The bill was oversold.  Gun deaths often rise and fall independently of gun laws, most dramatically shown with century-long data in New York City, or when comparing recent trends in gun violence in New York City and Chicago, where enforcement and social networking differences far more than laws contribute to different trends in violence rates. Gun violence student Dr. Michael Weisser says that in Colorado, gun homicides rose after its 2013 UBC law went into effect. Judicial and sociological issues strongly influence violence rates. A little more honesty on the effects of this bill could have led to an informed discussion and perhaps a more comprehensive, science-based solution.

Finally, one would hope your legislators care about your opinion. In 2017, I worked closely with my representative, Stephanie Garcia-Richards, trying to craft a background check bill with gun owner buy-in. I offered to do the same with my Santa Fe representatives this time and was met with studied silence or for the most part, cursory replies. I heard from a leader of the NM Shooting Sports Assn. that other gun owners met studied silence. Its not hard to figure out why. Although the NRA is the left's boogeyman, Everytown for Gun Safety lavished almost $400,000 in campaign cash on our Legislature, dwarfing the NRA’s efforts, to ensure their voice drowned out everyone else's.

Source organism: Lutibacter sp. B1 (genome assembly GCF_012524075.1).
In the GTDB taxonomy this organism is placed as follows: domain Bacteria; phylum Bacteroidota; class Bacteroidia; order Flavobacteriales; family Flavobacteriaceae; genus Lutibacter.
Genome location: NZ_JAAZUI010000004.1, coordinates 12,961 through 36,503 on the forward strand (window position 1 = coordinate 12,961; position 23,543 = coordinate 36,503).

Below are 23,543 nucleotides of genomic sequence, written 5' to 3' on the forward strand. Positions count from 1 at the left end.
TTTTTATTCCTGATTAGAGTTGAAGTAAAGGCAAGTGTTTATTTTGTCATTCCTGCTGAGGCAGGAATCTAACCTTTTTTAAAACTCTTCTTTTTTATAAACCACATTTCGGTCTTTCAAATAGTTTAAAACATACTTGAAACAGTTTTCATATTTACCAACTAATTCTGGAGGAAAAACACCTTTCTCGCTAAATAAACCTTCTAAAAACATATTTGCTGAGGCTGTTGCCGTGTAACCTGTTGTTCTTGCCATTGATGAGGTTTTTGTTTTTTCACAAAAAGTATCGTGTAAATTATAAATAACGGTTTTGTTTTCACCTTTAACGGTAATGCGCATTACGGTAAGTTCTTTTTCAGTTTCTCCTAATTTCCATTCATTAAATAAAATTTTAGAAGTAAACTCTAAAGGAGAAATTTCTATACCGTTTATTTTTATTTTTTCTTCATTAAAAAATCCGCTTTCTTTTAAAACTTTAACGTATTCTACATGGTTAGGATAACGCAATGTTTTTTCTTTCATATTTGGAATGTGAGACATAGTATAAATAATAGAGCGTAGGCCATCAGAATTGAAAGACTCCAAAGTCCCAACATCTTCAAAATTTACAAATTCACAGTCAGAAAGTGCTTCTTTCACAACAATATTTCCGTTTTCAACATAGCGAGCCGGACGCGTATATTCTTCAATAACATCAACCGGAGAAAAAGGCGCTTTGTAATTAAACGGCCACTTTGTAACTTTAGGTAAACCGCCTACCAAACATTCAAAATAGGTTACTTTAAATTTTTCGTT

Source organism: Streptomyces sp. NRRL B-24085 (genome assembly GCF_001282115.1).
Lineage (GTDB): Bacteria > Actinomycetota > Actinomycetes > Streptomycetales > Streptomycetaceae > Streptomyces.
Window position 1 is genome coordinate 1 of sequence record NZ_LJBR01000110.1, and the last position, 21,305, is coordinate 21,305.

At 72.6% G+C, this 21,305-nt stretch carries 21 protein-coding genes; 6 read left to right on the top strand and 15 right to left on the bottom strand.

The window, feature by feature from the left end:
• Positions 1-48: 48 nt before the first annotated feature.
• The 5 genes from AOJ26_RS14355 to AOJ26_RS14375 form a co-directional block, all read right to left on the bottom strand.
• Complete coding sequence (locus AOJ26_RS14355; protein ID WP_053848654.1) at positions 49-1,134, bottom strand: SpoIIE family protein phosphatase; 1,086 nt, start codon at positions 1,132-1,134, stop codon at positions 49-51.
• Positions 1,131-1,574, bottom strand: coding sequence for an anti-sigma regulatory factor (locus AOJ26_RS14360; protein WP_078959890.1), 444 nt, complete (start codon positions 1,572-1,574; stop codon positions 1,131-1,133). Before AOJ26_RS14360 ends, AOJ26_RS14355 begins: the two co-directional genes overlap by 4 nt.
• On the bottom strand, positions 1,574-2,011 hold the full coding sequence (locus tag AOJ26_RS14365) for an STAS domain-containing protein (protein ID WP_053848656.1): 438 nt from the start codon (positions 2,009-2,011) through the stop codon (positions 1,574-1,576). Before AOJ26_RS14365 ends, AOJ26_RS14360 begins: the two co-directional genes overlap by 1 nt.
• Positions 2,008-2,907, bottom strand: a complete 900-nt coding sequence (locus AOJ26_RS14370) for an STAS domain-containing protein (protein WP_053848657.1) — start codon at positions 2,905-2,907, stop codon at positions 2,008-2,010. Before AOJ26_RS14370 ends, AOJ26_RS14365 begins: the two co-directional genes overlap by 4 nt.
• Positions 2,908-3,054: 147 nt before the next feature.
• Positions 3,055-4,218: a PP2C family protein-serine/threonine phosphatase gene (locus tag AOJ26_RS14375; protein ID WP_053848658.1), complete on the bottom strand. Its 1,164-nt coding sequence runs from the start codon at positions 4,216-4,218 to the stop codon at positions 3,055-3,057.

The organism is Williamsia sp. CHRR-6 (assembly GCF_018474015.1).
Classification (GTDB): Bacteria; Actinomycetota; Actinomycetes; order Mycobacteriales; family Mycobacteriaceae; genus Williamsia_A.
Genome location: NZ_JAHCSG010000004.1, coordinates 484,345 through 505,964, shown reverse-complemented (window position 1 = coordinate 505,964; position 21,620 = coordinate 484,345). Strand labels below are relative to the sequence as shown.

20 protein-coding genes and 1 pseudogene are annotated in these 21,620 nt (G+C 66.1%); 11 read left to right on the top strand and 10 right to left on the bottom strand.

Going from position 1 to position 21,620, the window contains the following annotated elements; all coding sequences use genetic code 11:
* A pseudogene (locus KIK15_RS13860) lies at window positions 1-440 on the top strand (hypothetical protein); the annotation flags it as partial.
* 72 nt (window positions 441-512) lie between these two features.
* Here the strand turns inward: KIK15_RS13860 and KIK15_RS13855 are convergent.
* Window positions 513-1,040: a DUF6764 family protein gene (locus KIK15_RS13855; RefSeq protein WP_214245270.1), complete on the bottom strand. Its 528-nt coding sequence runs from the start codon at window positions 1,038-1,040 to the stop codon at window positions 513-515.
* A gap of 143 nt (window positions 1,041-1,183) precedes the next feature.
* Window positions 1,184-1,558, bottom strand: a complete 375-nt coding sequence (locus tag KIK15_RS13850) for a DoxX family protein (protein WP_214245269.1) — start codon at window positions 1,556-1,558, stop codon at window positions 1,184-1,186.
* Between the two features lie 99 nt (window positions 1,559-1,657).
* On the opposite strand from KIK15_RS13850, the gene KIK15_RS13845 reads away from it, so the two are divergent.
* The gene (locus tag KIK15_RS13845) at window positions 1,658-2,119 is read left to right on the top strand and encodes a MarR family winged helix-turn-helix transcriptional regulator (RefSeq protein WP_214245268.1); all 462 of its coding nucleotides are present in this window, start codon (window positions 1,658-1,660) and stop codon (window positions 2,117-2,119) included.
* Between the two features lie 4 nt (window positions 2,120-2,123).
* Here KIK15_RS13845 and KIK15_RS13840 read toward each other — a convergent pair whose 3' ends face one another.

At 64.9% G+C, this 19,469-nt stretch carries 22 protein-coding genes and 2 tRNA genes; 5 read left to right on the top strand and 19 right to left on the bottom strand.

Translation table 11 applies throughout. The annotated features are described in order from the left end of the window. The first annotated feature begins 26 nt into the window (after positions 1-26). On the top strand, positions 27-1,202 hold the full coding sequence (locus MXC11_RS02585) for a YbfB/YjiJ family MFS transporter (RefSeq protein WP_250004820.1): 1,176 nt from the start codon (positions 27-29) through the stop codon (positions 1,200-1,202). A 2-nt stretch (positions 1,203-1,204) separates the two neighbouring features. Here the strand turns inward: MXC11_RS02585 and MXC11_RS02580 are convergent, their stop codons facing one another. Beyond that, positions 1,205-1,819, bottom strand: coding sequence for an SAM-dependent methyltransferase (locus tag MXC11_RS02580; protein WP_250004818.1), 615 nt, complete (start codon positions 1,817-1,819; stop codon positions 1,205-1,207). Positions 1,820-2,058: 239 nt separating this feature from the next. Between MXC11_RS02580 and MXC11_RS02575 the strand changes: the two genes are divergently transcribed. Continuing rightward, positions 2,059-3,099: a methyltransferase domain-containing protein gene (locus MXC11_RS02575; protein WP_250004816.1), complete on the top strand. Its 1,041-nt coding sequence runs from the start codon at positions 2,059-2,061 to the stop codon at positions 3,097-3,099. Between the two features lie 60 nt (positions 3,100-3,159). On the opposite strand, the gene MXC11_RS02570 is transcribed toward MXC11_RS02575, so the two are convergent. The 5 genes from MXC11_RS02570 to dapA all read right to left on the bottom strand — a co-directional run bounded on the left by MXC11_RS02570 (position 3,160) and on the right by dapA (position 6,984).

A carefully written background check bill that hits the target of our violence problems while obtaining maximum buy-in from New Mexico's gun owning public would be a great idea and could only help, but not help as much as crafting comprehensive violence reduction solutions (including some gun control laws) with broad based buy-in. What the bill's supporters did instead was broaden the abyss between gun rights and gun control. The present political standoff was predictable and perhaps preventable.

Wednesday, March 6, 2019

Ash Wednesday






I

Because I do not hope to turn again
Because I do not hope
Because I do not hope to turn

Desiring this man's gift and that man's scope
I no longer strive to strive towards such things
(Why should the aged eagle stretch its wings?)
Why should I mourn
The vanished power of the usual reign?


Because I do not hope to know again
The infirm glory of the positive hour
Because I do not think
Because I know I shall not know
The one veritable transitory power

Because I cannot drink
There, where trees flower, and springs flow, for there is nothing again


Because I know that time is always time
And place is always and only place
And what is actual is actual only for one time
And only for one place

I rejoice that things are as they are and
I renounce the blessed face
And renounce the voice
Because I cannot hope to turn again
Consequently I rejoice, having to construct something
Upon which to rejoice



And pray to God to have mercy upon us
And pray that I may forget
These matters that with myself I too much discuss
Too much explain

Because I do not hope to turn again
Let these words answer
For what is done, not to be done again

May the judgement not be too heavy upon us